Recently, it has come to my attention that I need new clothes. Those T-shirts and turtlenecks I bought over 10 years ago in grad school (and--cough, cough--earlier) are looking a little, um, sad. They are starting to get holey, are a bit faded (you mean, that turtleneck is supposed to be black and not charcoal gray?), and hang on me. Not because I have lost weight, but just from use. And so, after Charlie pointed out that I spend a lot of time working out and staying in shape to look good (um, yeah, that's why I do it ;)), I should have a wardrobe that shows off my figure--or at least one that doesn't add 20 lbs. to my frame. (g)
Like Faith, I have issues with a lot of the clothes made now. It's not just about the poor fit or poor quality. No, it's about, "You want me to pay how much for that?" This happens particularly when I look at where the piece was made. I've been to China. I've seen the conditions these women work in. It's not pretty, and they make pennies a day for what they do. I know the material costs money, but I will not pay $50 for a T-shirt made in China. If that T-shirt is made in the States (and not a sweatshop in the States), I'll consider it, but not for one made in China.
A few years ago, I decided to splurge and buy myself a pair of nice designer boots. They weren't Jimmy Choo boots (does he even make them?), but they were purportedly designer. I was at a warehouse that sells designer clothes/shoes "cheap." There were these knee-high, 3-inch leather boots that I fell in love with. I'd wanted some nice boots, although preferably flat, for some time. I'd looked everywhere for a pair that fit me. These were great and forty percent off. It was my birthday. For once I was going to go crazy.
So, I bought them for $180 (and didn't buy anything else for myself for another two years. LOL) For that price, you'd think they were made in Italy, right? Imagine my disgust when I found India on the "made in" tag.
Wait a minute! I just paid $180 for a pair of leather boots that retailed for $300, and these were made in India? You have got to be fucking kidding me! If they are going to charge that amount for something, it had better be made in the States, Italy, Great Britain, Germany, Canada, or one of these countries. Certainly, not India. Nothing against Indians or their products, but to price something that high when it's made in a country with such a low wage is robbery.
It soured my taste for designer clothes. Remember the scandals of companies like Ann Taylor, Gap, J. Crew, Nike, and so on for their sweatshop labor? Have they cleaned up their acts? Hm... I don't know. It's hard to find this information.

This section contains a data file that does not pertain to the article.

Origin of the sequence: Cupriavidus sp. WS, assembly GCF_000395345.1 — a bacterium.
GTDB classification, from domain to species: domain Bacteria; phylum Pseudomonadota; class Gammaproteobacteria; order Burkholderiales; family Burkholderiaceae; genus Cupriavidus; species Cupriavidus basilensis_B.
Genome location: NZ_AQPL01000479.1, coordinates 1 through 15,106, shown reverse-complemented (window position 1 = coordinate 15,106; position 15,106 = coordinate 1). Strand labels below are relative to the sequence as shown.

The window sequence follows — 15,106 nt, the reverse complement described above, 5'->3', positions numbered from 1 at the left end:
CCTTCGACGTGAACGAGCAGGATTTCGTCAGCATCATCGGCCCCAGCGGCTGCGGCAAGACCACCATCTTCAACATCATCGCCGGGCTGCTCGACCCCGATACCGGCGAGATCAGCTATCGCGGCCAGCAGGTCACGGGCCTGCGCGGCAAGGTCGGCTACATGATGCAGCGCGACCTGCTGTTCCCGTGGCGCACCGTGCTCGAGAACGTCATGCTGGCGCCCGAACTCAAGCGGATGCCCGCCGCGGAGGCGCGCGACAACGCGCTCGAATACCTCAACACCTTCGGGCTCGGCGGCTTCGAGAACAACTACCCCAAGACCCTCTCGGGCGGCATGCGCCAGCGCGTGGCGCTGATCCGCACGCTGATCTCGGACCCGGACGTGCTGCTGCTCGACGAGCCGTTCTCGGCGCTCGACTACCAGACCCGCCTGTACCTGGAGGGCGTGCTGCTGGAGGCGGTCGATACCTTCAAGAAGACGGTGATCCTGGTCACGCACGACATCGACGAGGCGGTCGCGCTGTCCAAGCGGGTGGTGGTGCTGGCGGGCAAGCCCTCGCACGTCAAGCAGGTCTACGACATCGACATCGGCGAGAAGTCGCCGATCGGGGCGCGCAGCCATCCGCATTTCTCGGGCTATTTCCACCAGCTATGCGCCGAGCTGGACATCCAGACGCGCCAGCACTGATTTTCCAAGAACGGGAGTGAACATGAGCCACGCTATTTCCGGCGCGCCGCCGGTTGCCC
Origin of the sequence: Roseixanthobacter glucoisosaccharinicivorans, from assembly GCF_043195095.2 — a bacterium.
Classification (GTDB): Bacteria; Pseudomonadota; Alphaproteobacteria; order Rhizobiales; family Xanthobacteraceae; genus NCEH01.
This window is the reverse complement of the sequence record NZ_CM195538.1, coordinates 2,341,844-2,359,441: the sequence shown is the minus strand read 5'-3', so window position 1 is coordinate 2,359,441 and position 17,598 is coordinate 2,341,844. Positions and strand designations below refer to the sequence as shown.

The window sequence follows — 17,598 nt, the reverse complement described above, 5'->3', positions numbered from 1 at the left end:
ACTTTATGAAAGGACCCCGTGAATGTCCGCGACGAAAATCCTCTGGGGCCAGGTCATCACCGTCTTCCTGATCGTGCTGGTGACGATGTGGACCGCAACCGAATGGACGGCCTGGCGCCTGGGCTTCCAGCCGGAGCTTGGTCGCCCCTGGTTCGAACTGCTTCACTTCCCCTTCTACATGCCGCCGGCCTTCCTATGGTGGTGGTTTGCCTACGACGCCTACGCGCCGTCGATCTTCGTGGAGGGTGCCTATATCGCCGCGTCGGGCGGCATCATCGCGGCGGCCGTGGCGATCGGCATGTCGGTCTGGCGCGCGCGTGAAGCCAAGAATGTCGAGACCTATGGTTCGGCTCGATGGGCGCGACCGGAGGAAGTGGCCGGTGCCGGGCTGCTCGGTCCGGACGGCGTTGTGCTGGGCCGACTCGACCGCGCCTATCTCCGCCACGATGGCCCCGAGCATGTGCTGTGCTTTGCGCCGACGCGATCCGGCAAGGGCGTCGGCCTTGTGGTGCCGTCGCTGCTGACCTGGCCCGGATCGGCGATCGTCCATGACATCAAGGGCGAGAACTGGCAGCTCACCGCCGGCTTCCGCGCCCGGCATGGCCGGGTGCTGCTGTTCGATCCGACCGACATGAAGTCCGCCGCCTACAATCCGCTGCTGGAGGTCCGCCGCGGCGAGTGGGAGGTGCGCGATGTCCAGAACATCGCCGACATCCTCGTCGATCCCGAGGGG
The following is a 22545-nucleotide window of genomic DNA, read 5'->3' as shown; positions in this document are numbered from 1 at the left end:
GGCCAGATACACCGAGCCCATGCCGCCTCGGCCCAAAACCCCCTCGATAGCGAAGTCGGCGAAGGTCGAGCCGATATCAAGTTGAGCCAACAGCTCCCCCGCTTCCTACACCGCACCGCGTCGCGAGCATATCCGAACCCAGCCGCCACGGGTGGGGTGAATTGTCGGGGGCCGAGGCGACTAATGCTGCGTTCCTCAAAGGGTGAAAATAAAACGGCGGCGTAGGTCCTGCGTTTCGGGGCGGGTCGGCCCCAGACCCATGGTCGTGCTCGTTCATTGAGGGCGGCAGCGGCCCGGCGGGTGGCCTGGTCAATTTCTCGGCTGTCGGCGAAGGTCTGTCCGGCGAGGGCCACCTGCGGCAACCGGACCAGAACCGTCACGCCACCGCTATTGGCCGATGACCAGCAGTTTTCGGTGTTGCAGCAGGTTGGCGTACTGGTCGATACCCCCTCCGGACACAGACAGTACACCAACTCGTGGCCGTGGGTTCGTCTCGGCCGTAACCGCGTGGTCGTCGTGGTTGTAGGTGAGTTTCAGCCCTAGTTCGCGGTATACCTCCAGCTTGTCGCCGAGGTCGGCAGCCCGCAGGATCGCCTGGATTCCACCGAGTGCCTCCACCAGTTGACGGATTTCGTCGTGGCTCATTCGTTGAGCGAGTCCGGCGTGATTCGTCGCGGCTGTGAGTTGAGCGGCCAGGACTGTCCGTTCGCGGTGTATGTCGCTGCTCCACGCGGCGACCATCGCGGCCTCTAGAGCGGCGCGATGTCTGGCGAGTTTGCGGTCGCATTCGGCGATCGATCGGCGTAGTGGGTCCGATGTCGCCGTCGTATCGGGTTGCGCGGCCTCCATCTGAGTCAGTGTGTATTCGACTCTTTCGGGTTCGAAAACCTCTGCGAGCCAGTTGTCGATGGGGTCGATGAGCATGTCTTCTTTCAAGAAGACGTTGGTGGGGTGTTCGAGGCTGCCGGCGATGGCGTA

Gucci at least makes their handbags in Italy. (What do they pay their employees, I wonder.) While I am unlikely to purchase a Gucci handbag (I can't see spending that much money on a purse), if I ever decided I wanted one, I'd go here and gladly pay for a product made in Italy. (Again, provided they aren't sweatshop.)
So, in my quest for new clothes, I stopped by Old Navy. Um, yeah, they have cheap clothes. Yeah, they do. $5.99 for a T-shirt... on sale. It's normally priced at $9.99. That's a bargain. It is. Of course, the material for the T-shirt is so thin that if I don't wear a bra, you'll see the color of my nipples. You'll also see the tan lines from swimming through the shirt. Oh, wait! I'm supposed to layer this with another one? Um, why? That's the fashion, you say? Okay, but I don't want to layer my shirts. I want a shirt that is thicker than a chemise. In short, I want a shirt that will last longer than a few washes, doesn't need hand washing to keep it from falling apart, and doesn't require a second shirt over it.
We wandered off to JC Penny's. For a couple of dollars more (I happen to hit big sales), I found some nice T-shirts for $10 or less. I picked up five new shirts for about $46, including tax. They were made in Bangladesh, India, or China or someplace like that, but the prices were what they should be for pieces made in these countries.
Now, yesterday, I shopped at Kohl's. Armed with a $50 gift card and a 30% off coupon, I went looking for some new shirts. A couple are a little on the thin side, but they have beautiful prints on them and I can wear them without a bra and not worry about showing it all to the world. They were made in Pakistan, I think. (By the way, the minimum wage in Pakistan is 7000 PKR/month or $82.02/month. I imagine the women sewing and making these shirts are making minimum wage. How many of these shirts do you think they produced in a month? It would explain why I could purchase one for $12. However, I saw many other shirts made in Pakistan, Jordan, China, or India priced at $40, $50, even $60.)
So you know, Daisy Fuentes and Vera Wang labels are made in Jordan ($300/month minimum wage)... or was it Pakistan? Still, you get my point. Vera Wang had interesting pieces (I didn't buy any--they were too expensive at $40/shirt), but Daisy Fuentes? All I can say is, "Ew!" Perhaps they look better on, but you'd have to hold down my screaming corpse to put any of the pieces I saw yesterday on me. If you like them, more power to you, but they aren't for me.
There were a couple of other shirts with prints I really liked, but, alas, they weren't cut right for my body. I have a body that belongs in a size small, but shoulders that require medium for that particular label. I was sad, but what can I do? If I want to look like I'm wearing a muumuu (and, yes, there was that much space in the medium for me and I'm not a petite woman), I might as well keep my old, ratty shirts.
So, what's your price point for items made in India, China, Pakistan, Mexico, etc? Would you pay more for something made in the US? And are you like me when you look at clothes, thinking, "You want how much for that and it's made where?"